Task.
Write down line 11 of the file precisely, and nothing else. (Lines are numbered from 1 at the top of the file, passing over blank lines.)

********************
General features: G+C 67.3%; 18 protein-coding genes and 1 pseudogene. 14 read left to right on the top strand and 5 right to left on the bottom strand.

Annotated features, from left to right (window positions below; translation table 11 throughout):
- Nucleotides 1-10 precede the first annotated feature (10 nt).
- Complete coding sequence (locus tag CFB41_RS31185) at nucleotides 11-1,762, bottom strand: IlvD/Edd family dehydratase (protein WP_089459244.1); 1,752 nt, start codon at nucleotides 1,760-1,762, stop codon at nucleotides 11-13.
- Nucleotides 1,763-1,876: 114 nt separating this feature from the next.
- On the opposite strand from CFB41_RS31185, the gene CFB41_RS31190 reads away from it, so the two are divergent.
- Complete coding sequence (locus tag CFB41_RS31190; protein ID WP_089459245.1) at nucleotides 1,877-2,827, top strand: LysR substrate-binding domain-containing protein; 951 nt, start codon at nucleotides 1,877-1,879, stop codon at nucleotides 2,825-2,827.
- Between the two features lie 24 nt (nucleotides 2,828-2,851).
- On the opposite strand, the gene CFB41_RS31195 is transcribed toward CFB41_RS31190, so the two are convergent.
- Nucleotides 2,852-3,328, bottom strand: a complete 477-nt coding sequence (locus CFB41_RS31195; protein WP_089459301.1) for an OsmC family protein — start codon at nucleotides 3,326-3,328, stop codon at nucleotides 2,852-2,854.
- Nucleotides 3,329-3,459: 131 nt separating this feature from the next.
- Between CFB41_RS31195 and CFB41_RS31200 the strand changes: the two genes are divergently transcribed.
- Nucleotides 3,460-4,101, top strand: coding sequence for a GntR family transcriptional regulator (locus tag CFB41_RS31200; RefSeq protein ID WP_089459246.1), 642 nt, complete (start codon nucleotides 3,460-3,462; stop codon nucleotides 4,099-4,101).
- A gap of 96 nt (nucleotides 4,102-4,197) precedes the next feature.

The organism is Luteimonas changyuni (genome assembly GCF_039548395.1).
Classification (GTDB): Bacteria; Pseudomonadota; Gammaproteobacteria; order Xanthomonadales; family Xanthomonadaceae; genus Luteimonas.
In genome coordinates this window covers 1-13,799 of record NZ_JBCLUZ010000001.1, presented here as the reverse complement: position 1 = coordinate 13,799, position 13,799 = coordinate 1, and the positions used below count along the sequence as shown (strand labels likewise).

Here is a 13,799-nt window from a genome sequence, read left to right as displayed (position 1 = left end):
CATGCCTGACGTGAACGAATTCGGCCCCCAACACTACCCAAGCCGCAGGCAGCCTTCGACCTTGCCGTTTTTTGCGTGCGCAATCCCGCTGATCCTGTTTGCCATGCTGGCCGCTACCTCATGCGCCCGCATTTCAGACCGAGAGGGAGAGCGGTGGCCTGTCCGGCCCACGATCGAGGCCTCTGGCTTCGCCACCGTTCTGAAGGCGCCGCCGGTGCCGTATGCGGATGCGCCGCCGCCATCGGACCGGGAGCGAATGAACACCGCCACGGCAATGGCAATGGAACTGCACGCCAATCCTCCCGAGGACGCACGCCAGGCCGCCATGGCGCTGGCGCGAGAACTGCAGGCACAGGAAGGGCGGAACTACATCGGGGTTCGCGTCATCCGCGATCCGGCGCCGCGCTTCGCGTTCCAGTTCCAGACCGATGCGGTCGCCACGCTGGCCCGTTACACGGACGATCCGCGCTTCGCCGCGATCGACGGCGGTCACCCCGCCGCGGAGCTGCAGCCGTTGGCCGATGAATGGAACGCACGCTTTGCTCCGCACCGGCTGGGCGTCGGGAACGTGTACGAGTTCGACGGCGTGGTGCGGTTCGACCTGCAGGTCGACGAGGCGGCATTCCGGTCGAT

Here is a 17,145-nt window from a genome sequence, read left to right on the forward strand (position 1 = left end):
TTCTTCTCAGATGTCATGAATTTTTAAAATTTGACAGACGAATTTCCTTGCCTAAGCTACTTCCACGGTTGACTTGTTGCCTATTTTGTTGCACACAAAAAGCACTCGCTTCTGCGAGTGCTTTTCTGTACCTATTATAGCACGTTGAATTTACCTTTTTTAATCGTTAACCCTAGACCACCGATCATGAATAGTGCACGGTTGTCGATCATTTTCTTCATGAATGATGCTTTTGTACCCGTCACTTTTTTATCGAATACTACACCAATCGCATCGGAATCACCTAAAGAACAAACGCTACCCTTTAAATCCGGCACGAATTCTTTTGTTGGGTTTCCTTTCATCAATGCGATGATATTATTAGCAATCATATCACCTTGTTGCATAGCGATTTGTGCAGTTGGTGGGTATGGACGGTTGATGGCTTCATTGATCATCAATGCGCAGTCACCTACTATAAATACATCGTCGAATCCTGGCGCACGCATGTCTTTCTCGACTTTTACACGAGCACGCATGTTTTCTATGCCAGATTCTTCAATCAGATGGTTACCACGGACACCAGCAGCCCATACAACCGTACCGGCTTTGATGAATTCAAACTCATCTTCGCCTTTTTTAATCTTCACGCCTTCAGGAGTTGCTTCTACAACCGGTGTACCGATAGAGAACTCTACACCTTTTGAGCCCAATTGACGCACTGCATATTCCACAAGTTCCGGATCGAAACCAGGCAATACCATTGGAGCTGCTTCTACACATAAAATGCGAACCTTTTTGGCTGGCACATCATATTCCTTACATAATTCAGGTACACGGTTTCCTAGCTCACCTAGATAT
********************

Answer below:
- Nucleotides 3,329-3,459: 131 nt separating this feature from the next.